Bhubaneswar: Vedanta Aluminium Ltd (VAL), India's largest aluminium maker, has resumed its alumina refinery in Odisha after a 10-day hiatus, but faces another shut down in December if it fails to secure more bauxite supplies, a senior company official said.

The 1 million tonne per annum refinery in eastern India was shut since October 12 after it ran out of bauxite, the key raw material to produce alumina. It resumed operations on Monday at a reduced capacity after procuring some supplies.

"We have restarted operations... based on the bauxite we have sourced from Gujarat and Chhattisgarh with which we may be able to run it up to December 5 at reduced capacity of around 60 per cent," VAL President Mukesh Kumar said.

The 10-day disruption may not have an immediate impact on VAL's aluminium output as the company is trying to survive on imports, Kumar said.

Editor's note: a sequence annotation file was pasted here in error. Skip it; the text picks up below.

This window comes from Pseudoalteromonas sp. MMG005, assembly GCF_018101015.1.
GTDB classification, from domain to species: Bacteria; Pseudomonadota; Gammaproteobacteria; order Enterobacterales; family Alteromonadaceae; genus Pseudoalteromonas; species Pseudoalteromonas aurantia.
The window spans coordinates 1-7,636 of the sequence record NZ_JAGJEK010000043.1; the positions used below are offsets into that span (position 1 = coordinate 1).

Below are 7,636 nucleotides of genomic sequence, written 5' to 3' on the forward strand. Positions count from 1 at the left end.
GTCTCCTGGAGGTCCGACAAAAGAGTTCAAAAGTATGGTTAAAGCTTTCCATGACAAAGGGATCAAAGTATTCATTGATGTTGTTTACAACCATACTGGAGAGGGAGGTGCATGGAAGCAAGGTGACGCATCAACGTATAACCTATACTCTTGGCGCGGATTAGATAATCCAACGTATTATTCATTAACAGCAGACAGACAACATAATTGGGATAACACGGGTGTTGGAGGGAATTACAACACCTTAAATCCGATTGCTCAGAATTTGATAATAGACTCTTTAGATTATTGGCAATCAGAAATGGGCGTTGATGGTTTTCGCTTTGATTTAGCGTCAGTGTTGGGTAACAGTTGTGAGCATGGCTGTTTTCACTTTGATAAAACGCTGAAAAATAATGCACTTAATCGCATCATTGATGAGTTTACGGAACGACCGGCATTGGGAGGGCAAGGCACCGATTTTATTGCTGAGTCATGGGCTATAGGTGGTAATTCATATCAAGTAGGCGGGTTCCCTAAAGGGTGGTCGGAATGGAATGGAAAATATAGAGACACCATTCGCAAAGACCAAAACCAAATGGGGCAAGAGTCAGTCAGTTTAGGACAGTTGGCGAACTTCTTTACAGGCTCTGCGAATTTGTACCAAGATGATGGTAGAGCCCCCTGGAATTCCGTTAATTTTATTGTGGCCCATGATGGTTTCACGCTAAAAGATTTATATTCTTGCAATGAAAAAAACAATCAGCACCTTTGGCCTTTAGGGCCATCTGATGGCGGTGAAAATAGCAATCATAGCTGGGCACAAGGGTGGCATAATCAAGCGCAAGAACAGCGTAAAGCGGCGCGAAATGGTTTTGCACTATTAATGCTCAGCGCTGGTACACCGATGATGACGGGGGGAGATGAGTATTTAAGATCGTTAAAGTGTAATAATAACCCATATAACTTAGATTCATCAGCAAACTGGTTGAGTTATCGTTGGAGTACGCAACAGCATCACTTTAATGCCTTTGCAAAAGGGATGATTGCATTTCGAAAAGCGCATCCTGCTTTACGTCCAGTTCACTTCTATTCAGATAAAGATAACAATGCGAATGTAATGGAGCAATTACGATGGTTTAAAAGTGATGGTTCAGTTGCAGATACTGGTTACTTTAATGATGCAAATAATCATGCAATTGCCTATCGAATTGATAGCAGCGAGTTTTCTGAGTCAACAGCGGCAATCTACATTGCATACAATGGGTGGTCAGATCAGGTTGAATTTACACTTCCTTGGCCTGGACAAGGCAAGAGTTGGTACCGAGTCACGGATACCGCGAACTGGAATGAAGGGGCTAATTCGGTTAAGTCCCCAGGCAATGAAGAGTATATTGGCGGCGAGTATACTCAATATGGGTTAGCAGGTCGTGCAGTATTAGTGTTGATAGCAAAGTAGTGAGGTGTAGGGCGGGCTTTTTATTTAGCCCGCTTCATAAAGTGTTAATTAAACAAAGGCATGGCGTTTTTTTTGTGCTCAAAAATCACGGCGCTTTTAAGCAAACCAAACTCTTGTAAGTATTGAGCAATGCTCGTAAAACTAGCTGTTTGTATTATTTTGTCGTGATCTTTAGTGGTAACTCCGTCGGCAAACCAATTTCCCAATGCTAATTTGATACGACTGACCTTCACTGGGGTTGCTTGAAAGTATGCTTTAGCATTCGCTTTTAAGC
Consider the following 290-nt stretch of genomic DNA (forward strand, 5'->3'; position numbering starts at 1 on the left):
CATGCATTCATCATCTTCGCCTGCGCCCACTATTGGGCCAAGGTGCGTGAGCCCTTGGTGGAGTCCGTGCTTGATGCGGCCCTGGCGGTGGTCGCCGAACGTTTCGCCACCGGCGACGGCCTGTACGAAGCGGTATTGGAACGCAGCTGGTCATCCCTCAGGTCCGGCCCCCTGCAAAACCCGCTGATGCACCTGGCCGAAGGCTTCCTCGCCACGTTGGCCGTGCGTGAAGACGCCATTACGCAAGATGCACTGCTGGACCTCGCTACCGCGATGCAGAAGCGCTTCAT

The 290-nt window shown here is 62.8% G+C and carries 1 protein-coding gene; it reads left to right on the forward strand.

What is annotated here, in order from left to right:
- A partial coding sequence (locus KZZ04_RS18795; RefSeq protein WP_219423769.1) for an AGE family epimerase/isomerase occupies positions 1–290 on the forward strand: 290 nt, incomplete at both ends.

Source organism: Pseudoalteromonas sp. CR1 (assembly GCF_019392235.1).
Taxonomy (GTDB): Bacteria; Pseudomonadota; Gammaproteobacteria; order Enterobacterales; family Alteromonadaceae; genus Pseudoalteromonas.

An acute shortage of the raw material has forced the company, a unit of billionaire Anil Agarwal-controlled Vedanta Resources, to shut down the refinery temporarily almost two months earlier than envisaged.

The Lanjigarh refinery in Kalahandi district, about 450 km from state capital Bhubaneswar, has been struggling for bauxite since its commissioning in August 2007.

Vedanta wants to extract bauxite from the Niyamgiri Hills located near the refinery, but its clearance is mired in litigation.

VAL has sourced 90,000 tonnes of bauxite from the Gujarat Mineral Development Corp (GMDC), and expects its first shipment of 45,000 tonnes to arrive on Wednesday, Kumar said.

Besides, it has arranged for about 35,000 tonnes of bauxite from its own captive mine of Balco in Chhattisgarh, he said.

The Lanjigarh plant requires 10,000 tonnes of bauxite a day to operate at full capacity of 1 million tonnes a year.

"Daily, we are getting 3,000 tonnes from Balco and with the 90,000 tonnes from Gujarat we will be able to pull on until 5th December."

The Lanjigarh plant is designed for local bauxite, and availability of bauxite from Odisha only can ensure sustainability of the refinery's operation, Kumar said.

India, the world's fifth-biggest bauxite producer, has been limiting the issue of bauxite leases mainly because of local protests over land acquisition.

Kumar said the company is looking to source more bauxite from various sellers, including mines owners and exporters.


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